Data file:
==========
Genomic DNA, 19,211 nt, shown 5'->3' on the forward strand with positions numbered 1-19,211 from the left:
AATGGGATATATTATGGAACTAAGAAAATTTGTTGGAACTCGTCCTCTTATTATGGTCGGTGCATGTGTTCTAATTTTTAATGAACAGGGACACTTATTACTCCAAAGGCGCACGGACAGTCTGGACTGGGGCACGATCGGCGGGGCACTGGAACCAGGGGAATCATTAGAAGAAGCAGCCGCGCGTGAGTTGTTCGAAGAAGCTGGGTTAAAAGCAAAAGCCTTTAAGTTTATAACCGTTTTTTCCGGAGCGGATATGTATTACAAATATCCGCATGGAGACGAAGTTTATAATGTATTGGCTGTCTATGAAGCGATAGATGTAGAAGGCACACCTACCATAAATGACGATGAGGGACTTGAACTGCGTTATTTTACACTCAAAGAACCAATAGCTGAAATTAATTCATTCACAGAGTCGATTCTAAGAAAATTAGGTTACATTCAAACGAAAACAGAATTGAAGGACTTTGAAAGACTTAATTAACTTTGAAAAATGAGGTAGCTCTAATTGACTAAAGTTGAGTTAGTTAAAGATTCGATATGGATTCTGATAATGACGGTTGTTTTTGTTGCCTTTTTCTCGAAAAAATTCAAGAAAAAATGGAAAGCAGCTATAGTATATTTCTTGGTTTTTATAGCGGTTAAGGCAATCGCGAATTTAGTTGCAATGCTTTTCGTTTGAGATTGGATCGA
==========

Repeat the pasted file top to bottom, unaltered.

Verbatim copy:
Genomic DNA, 19,211 nt, shown 5'->3' on the forward strand with positions numbered 1-19,211 from the left:
AATGGGATATATTATGGAACTAAGAAAATTTGTTGGAACTCGTCCTCTTATTATGGTCGGTGCATGTGTTCTAATTTTTAATGAACAGGGACACTTATTACTCCAAAGGCGCACGGACAGTCTGGACTGGGGCACGATCGGCGGGGCACTGGAACCAGGGGAATCATTAGAAGAAGCAGCCGCGCGTGAGTTGTTCGAAGAAGCTGGGTTAAAAGCAAAAGCCTTTAAGTTTATAACCGTTTTTTCCGGAGCGGATATGTATTACAAATATCCGCATGGAGACGAAGTTTATAATGTATTGGCTGTCTATGAAGCGATAGATGTAGAAGGCACACCTACCATAAATGACGATGAGGGACTTGAACTGCGTTATTTTACACTCAAAGAACCAATAGCTGAAATTAATTCATTCACAGAGTCGATTCTAAGAAAATTAGGTTACATTCAAACGAAAACAGAATTGAAGGACTTTGAAAGACTTAATTAACTTTGAAAAATGAGGTAGCTCTAATTGACTAAAGTTGAGTTAGTTAAAGATTCGATATGGATTCTGATAATGACGGTTGTTTTTGTTGCCTTTTTCTCGAAAAAATTCAAGAAAAAATGGAAAGCAGCTATAGTATATTTCTTGGTTTTTATAGCGGTTAAGGCAATCGCGAATTTAGTTGCAATGCTTTTCGTTTGAGATTGGATCGA